Glossary for Lesson 21: Rational Zero Test

Remainder Theorem

The Remainder Theorem states that if dividing a polynomial p(x) by (x-k) leaves a remainder of r , then p(k)=r .

Rational Zero Theorem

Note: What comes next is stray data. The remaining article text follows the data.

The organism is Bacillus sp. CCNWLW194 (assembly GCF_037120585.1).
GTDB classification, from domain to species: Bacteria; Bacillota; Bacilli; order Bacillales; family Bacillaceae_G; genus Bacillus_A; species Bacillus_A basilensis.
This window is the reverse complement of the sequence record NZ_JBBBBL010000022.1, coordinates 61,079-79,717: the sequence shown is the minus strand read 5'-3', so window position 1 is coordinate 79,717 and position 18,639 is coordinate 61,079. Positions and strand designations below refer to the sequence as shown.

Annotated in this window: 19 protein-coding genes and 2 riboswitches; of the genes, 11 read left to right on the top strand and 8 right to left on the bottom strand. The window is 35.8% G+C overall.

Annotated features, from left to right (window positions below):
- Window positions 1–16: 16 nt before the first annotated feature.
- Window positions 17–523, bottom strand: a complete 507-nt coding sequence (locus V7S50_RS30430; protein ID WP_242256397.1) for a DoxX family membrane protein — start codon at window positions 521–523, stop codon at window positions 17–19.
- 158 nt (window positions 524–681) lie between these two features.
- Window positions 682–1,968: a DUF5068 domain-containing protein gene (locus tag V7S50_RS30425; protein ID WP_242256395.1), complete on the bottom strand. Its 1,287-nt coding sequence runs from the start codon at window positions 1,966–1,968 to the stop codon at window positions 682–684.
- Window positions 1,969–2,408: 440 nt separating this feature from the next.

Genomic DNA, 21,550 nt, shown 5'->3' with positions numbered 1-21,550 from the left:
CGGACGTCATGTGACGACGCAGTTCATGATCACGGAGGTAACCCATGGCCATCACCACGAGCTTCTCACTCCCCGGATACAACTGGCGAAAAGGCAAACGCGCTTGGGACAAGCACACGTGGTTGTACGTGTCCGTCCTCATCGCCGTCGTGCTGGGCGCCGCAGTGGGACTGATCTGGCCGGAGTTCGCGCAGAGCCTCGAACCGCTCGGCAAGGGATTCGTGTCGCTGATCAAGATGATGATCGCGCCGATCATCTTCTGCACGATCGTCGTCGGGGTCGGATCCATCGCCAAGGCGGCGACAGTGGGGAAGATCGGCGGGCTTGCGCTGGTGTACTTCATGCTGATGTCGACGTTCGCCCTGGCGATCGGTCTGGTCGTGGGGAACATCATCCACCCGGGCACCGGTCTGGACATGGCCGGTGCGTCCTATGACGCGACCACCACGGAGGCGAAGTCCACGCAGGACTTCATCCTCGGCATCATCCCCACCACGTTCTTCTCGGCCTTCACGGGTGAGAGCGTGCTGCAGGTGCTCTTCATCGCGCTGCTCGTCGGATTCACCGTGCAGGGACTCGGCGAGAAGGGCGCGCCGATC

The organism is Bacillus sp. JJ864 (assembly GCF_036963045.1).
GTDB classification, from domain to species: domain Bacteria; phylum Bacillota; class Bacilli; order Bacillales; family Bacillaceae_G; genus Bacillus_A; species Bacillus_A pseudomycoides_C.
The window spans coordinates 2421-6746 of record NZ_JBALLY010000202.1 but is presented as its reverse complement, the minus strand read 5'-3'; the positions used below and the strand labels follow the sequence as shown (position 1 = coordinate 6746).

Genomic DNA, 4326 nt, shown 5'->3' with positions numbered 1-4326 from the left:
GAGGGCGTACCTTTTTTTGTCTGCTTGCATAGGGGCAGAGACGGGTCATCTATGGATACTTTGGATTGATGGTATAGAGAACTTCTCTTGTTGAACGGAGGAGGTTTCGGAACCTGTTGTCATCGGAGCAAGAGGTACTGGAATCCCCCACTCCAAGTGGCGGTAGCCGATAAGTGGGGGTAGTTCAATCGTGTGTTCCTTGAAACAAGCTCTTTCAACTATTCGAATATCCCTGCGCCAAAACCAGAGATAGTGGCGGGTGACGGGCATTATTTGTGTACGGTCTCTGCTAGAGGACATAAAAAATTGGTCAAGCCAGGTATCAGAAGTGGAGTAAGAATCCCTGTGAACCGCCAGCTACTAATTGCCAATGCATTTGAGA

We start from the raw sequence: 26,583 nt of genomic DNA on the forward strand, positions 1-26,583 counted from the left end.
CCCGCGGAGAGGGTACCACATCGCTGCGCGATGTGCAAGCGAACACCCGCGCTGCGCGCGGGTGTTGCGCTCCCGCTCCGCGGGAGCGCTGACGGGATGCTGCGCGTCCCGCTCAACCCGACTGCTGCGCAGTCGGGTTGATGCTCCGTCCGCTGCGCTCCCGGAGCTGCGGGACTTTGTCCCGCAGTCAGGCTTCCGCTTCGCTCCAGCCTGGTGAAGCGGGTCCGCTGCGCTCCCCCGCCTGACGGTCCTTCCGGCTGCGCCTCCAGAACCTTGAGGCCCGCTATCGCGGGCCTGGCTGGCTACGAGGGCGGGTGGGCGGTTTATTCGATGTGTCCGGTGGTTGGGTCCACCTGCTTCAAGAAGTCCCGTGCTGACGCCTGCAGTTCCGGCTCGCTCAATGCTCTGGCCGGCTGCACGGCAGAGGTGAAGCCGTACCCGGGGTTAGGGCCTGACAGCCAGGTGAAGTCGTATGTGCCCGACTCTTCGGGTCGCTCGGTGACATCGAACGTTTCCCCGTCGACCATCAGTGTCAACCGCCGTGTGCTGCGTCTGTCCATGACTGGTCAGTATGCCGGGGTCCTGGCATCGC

The Rational Zero Theorem gives us a number of options for the rational zeros of a polynomial. All of the polynomial's rational zeros will be contained in the set the theorem tells us, but not all of the members of the set will be actual zeros of the polynomial. The theorem states that if we have some polynomial f(x)=px^n+...+q , where px^n is the leading term, then we can find its rational zeros by dividing a factor of q by a factor of p. The Rational Zero Theorem narrows down the possibilities for what the zeros of our polynomial could be. As an example, let's say that f(x)=2x^3-5x^2-x+6 , then p=2 and q=6 . The factors of 2 are 1 , 2 , -1 , and -2 , and the factors of 6 are 1 , 2 , 3 , 6 , -1 , -2 , -3 , and -6 . Dividing each factor of q by each factor of p gives us a set of numbers, which we'll write a bit more compactly using \pm signs: \pm 1 , \pm 2 , \pm 3 , \pm 6 , \pm\frac{1}{2} , and \pm\frac{3}{2} . The actual rational zeros of f(x)=2x^3-5x^2-x+6 are \frac {3}{2} , -1 , and 2 , all of which the theorem told us were possibilities.